A number of faculty members were on leave during the year: Professor Ned Block spent the year in Paris at the CNRS; Professor James Harris lectured in Argentina (Río Negro), Paris, and Amsterdam during the fall term; Professor David Pesetsky devoted much of his fall term leave to completing the second of his two volumes on syntactic theory and to the important educational policy issues at the nexus of linguistics and reading; and Professor Judith Thompson spent the spring term as Fellow at the Centre for Advanced Study (Oslo), during which time she also addressed the Norwegian Academy of Science and Letters and delivered the Hagerstrom Lectures at the University of Uppsala (Sweden).
It is with sadness that we report the deaths this spring of Professor George Boolos and of Thomas S. Kuhn, Laurance S. Rockefeller Professor of Philosophy and History of Science, Emeritus. Professor Boolos, the first MIT graduate of the Institute's PhD program in Philosophy, was to have become the third person to hold the Rockefeller Professorship in Philosophy, and had also been awarded a Guggenheim Fellowship for the academic year 1996-97.
Three persons have retired from the faculty. Institute Professor Morris Halle (who, with Professor Chomsky, founded MIT's graduate program in linguistics in 1961); Professor Harris--at the Institute since 1964 and on the faculty since 1967; and Professor Emeritus Richard Cartwright, who has retired again, this time from teaching--having continued as a Senior Lecturer on Philosophy for the two years since his "first" retirement.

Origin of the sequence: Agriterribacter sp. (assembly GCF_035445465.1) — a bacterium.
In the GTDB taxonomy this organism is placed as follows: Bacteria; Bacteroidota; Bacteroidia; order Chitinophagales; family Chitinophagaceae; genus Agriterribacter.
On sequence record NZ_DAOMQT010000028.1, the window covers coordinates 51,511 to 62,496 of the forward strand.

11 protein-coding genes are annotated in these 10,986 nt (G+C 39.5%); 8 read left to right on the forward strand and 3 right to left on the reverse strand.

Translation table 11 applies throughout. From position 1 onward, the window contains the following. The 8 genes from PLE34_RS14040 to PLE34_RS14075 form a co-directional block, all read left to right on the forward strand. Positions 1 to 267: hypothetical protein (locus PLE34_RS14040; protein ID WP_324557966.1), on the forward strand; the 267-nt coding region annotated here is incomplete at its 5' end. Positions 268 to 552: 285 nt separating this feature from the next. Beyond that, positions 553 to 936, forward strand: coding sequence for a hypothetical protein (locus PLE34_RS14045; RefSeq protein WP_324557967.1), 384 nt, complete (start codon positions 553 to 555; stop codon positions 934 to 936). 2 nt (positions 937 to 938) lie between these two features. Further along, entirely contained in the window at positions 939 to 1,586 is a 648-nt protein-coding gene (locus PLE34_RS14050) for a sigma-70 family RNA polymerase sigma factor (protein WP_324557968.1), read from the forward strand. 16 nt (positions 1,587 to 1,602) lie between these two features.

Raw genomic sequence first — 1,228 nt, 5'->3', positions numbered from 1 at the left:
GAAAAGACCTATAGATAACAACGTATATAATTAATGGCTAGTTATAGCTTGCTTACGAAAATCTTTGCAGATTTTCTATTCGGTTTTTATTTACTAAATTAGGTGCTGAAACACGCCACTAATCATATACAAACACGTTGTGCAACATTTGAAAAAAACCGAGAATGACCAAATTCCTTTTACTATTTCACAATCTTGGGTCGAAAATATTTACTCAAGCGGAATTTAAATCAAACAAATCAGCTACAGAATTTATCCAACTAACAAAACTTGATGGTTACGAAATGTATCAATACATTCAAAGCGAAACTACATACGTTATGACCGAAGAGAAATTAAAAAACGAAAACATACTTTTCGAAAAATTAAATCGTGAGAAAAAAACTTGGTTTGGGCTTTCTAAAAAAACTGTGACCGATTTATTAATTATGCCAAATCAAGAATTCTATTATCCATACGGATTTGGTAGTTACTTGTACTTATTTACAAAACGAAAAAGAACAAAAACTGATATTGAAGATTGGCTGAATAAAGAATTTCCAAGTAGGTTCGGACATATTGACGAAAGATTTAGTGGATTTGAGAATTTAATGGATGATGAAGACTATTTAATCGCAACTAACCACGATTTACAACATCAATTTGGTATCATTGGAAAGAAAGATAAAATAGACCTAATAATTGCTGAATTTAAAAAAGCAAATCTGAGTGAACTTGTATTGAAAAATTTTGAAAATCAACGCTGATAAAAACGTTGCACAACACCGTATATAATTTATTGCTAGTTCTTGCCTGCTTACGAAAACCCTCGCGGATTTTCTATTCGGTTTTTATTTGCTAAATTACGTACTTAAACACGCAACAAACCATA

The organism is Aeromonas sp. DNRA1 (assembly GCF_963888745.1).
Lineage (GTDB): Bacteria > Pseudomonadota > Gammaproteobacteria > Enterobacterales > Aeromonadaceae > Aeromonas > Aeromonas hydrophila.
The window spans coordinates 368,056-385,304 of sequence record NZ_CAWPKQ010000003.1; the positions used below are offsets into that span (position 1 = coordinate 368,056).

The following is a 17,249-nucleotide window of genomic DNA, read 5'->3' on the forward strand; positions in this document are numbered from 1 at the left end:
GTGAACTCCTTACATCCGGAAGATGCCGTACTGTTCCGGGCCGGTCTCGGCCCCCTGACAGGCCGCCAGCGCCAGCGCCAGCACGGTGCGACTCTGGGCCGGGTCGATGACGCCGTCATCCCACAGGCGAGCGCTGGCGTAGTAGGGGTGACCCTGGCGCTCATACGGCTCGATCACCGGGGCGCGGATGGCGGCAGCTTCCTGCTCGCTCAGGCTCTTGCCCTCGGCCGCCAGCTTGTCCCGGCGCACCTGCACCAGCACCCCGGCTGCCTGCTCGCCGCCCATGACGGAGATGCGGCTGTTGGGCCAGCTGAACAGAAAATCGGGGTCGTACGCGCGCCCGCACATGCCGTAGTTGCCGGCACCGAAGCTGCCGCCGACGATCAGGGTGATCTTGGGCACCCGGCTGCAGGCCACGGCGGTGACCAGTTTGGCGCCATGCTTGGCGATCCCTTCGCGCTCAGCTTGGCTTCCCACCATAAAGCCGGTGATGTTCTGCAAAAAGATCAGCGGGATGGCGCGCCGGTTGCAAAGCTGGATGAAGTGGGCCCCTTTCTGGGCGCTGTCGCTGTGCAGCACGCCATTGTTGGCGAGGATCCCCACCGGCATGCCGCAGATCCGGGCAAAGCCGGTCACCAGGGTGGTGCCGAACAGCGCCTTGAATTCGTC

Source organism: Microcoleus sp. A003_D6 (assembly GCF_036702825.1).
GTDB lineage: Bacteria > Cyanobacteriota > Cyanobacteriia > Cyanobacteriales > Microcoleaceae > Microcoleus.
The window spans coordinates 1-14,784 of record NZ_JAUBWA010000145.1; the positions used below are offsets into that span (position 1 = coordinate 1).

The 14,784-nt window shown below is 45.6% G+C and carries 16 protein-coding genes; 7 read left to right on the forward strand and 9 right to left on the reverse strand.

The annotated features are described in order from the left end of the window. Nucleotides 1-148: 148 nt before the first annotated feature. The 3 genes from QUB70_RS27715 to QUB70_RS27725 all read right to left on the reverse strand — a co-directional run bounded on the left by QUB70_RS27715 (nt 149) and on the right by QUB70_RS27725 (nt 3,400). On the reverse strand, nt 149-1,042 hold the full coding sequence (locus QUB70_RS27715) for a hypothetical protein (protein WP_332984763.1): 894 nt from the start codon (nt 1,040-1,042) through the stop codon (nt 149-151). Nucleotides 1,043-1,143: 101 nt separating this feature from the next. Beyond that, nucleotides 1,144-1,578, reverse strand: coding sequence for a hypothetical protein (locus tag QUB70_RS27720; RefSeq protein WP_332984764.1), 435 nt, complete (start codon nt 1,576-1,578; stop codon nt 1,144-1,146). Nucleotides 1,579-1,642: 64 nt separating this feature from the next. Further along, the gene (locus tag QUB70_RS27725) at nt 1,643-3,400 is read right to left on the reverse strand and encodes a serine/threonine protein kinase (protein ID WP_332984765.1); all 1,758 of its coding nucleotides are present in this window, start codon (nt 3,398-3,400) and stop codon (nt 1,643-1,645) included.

It is with pleasure that we note the promotion of Alec Marantz to the rank of Professor, and with regret, the resignation of Professor Block of Philosophy (at the Institute since 1971), to take up a faculty position at New York University. In turn, we welcome Vann McGee as Professor of Philosophy, and two new Assistant Professors of Linguistics: Michel DeGraff and Cheryl Zoll.
With the appointment of Cheryl Zoll, the affirmative-action goal of the Department, to increase the representation of women on the faculty to at least four from the present two, moves a step closer to realization. Moreover, progress in another affirmative-action direction is made with the arrival of Michel DeGraff, appointed under the Provost's program to increase the number of minority members on the MIT faculty.
MIT Reports to the President 1995-96